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pouch

pouch / pouch/ • n. 1. a small bag or other flexible receptacle, typically carried in a pocket or attached to a belt: a tobacco pouch webbing with pouches for stun grenades. ∎  a lockable bag for mail or dispatches. 2. a pocketlike abdominal receptacle in which marsupials carry their young during lactation. ∎  any of a number of similar animal structures, such as those in the cheeks of rodents. • v. [tr.] 1. put into a pouch: he stopped, pouched his tickets, and plodded on. 2. make (part of a garment) hang like a pouch: the muslin is lightly pouched over the belt. DERIVATIVES: pouched adj. pouch·y adj.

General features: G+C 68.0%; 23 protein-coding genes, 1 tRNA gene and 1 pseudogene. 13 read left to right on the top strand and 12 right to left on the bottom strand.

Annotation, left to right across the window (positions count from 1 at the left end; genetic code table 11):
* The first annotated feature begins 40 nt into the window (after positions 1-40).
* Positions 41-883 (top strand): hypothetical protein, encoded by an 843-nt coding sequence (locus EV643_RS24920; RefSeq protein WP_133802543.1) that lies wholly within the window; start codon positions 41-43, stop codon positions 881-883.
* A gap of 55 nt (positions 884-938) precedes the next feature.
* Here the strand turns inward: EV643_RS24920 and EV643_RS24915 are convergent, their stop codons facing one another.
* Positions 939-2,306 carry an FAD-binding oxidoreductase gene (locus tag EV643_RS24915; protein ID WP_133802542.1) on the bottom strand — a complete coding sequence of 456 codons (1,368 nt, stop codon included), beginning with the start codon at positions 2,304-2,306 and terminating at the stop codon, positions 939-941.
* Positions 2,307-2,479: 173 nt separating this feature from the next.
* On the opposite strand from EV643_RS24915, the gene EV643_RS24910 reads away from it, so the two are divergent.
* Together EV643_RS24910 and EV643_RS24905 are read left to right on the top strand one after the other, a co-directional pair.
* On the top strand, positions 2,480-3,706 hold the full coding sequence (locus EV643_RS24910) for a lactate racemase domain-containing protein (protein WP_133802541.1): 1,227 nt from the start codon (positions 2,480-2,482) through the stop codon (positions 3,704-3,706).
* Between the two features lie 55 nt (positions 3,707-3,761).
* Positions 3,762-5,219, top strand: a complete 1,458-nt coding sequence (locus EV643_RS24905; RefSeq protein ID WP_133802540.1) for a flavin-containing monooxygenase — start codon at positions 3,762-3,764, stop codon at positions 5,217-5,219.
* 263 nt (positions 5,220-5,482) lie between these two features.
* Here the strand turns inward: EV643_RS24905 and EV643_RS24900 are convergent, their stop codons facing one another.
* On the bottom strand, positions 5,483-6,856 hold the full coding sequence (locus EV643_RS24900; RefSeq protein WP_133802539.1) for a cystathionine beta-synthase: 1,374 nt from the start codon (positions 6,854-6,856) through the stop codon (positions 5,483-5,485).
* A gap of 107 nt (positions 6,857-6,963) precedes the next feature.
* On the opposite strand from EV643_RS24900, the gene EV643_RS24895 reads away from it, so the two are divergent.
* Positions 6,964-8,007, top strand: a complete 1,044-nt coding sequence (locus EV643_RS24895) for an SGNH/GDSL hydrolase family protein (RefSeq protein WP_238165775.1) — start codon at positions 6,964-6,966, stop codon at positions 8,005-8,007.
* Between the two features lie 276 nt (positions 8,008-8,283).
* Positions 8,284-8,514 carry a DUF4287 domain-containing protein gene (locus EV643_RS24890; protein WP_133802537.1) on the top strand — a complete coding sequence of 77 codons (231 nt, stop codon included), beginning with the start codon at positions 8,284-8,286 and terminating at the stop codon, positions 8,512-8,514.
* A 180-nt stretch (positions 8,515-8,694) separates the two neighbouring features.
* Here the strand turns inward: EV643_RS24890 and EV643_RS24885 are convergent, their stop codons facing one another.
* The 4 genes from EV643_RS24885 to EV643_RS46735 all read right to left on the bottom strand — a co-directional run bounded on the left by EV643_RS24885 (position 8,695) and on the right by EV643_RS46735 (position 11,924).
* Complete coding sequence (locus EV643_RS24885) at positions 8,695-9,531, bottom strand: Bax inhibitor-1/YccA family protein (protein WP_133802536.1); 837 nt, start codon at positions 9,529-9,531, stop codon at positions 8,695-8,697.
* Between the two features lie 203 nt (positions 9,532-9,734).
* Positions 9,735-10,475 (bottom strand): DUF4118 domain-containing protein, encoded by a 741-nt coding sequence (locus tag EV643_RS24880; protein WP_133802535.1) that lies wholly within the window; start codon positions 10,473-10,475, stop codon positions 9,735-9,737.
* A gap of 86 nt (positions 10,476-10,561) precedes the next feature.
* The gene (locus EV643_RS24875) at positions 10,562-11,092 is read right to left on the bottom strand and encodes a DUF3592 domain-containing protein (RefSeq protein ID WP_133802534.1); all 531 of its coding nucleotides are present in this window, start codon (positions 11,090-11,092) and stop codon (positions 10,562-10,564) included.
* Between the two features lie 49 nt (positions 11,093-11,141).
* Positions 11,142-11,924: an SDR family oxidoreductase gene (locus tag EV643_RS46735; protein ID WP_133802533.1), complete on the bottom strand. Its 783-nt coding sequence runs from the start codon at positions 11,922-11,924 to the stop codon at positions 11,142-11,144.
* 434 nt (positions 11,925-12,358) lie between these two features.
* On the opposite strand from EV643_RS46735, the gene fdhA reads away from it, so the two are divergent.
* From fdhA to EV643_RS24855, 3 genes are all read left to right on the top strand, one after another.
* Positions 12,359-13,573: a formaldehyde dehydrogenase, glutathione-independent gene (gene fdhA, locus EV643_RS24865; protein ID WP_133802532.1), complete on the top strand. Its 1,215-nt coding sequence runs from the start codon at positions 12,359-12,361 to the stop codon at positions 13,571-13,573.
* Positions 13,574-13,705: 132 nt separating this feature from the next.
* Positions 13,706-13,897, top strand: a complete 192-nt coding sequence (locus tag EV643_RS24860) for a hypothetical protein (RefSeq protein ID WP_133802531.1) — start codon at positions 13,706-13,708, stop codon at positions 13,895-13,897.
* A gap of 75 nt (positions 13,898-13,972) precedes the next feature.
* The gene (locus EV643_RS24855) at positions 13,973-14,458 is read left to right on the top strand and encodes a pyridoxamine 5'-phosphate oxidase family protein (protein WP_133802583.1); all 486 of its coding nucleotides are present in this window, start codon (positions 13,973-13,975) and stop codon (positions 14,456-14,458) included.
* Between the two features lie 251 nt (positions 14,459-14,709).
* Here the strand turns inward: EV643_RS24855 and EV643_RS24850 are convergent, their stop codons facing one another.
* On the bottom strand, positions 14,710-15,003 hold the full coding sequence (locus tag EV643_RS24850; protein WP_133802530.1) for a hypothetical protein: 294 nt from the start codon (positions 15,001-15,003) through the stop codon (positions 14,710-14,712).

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pouch

pouch (powch) n.
1. (in anatomy) a small sac-like structure, especially occurring as an outgrowth of a larger structure. p. of Douglas a pouch of peritoneum occupying the space between the rectum and uterus. [ J. Douglas (1675–1742), British anatomist]

2. (in surgery) a sac created from a loop of intestine and used to replace a section of rectum that has been surgically removed, for example for ulcerative colitis. See also ileal pouch.

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pouch

pouch small bag XIV; bag-like cavity in an animal body XV. — ONF. pouche, var. of (O)F. poche bag, pouch, (now) pocket; cf. POKE1.

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pouch

pouchavouch, couch, crouch, debouch, grouch, ouch, pouch, slouch, vouch

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